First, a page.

10 Tips for Storing Your Motorcycle

We’re never ready for riding season to end, but for those of use living in cooler climates, winter storage is a necessary part of each year. We’ve compiled ten tips to help you store your motorcycle safely, and make it easier to get ready to ride in the spring. These tips are also helpful if you need to put your bike into long term storage for any other reason.

1. Make sure your motorcycle is clean. Wash and dry.

Related video: Harley Motorcycle Detailing Tips. Mark breaks his silence to give us his Harley motorcycle detailing tips and tricks.

2. Add stabilizer to fuel system and start motorcycle to make sure it is in the fuel system.

Shut value if carbureted model.

Related video: Draining Fuel & Fuel Tank Filter (Early Models). Bob demonstrates the proper technique for draining fuel from the fuel tank on your early TC 88 Touring model. He also teaches you how to maintain the fuel valve and clean the fuel tank filter once you’ve drained and refilled the tank.

3. Make sure your saddlebags do not have any snacks left in them. They would make a nice meal for rodents.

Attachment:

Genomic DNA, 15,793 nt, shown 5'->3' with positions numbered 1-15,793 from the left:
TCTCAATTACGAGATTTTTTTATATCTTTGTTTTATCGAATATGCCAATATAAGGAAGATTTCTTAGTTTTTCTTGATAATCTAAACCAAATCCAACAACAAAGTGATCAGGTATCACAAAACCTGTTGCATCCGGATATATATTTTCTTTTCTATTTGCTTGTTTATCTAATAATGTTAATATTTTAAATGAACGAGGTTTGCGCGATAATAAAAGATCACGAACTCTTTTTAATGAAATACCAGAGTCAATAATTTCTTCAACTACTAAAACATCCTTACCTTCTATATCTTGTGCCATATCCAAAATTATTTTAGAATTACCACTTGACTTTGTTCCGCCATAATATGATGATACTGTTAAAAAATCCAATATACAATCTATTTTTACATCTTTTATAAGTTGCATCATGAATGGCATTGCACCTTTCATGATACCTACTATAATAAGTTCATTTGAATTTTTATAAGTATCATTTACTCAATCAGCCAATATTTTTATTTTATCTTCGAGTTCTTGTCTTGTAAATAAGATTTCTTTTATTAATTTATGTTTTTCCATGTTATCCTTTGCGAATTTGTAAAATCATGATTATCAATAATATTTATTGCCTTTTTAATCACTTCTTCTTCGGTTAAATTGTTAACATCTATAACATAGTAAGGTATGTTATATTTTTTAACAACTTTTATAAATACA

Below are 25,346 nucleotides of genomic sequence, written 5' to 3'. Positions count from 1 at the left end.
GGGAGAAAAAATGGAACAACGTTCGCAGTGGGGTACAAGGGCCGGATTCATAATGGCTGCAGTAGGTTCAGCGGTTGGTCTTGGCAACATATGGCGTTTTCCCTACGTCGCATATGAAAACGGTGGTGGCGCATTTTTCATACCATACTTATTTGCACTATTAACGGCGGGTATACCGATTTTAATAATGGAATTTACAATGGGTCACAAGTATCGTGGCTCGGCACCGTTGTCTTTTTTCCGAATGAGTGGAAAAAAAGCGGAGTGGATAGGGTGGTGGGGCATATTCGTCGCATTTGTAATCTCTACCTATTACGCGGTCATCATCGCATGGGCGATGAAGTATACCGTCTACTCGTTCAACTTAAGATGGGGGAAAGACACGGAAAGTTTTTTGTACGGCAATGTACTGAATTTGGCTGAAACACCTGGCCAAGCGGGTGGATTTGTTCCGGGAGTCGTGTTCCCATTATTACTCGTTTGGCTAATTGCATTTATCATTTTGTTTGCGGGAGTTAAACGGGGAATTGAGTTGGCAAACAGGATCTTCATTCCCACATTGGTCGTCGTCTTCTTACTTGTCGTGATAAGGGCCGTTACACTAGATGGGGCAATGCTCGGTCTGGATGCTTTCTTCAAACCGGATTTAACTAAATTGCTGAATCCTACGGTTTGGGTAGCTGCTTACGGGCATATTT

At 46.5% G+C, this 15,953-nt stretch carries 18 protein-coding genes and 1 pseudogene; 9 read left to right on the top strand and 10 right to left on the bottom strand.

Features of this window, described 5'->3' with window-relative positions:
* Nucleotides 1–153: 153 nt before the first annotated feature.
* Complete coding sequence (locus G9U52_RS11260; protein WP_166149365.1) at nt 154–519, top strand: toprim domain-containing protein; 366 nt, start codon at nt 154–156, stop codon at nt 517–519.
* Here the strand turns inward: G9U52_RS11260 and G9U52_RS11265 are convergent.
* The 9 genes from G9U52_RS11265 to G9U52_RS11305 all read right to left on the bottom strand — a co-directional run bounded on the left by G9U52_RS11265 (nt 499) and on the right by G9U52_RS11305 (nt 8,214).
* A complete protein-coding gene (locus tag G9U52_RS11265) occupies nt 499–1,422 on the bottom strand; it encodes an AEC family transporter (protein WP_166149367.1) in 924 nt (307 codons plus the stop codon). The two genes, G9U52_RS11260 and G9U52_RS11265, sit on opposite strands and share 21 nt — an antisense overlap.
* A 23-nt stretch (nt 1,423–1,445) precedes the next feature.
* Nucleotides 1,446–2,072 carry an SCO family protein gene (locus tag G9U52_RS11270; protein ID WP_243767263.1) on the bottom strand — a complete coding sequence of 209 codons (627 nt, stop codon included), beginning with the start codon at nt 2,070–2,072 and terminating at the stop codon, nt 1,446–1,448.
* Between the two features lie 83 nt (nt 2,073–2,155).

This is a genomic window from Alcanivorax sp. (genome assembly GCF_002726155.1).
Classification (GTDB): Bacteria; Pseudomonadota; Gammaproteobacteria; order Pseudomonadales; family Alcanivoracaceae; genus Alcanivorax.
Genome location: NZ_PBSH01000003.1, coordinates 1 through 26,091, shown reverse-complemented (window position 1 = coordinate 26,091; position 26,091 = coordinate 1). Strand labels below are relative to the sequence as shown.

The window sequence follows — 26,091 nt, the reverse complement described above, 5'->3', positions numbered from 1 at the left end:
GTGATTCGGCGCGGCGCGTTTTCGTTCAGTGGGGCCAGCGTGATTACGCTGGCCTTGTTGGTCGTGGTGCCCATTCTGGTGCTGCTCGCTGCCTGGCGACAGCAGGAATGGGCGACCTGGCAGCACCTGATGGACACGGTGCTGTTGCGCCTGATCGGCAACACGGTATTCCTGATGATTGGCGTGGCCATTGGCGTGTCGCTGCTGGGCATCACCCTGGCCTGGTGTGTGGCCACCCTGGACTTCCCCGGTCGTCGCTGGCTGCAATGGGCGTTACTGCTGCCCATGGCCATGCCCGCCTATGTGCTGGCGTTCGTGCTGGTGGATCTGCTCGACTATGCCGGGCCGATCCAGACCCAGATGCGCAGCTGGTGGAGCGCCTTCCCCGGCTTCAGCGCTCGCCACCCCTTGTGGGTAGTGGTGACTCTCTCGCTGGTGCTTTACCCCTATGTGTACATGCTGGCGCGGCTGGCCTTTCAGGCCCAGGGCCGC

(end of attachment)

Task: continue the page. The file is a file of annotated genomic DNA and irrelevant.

4. Raise the motorcycle off the ground to avoid a condensation line from a door being opened and closed and cold air coming in.

Related video: Handy Motorcycle Lift Safety and Tips. Here is a walk through on a Handy motorcycle lift for safety and tips. The Handy lift is made by Handy Industries and they are the specialist in pneumatic and electric motorcycle lifts. Built on nearly 50 years of manufacturing experience, they have the experience it takes to manufacture high quality bike, ATV, snowmobile and power equipment lifts.

5. Cover: A clean sheet not touching the ground is a cost affective way. Other covers are available.


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6. Battery: Use a trickle charger or remove the battery and put it on a bench on a charger that has an sensor to turn on and off.

Related video: Harley-Davidson® Battery Tender Review. Unless you have a kick-start, you’ll need a battery to get your Harley started and to keep it functional. Bob shares some tips on Harley battery replacement and upkeep.
Battery Removal Videos:
M8 Touring Models – Battery Check, Clean and Removal
M8 Softail Models – Battery Removal and Replacement
Touring Twin Cam – Battery and Seat Removal
Softail Twin Cam – Battery Charging System Check
Dyna Twin Cam – Battery Replacement
Sportster – Battery Removal

7. Use some steel wool in the end of the exhaust to keep the mice out. Have a checklist and make sure to remove the steel wool before you head out after storage.

8. Tires should be up off the concrete and at the right pressure.

If you do not have a lift, place a mat under the tires.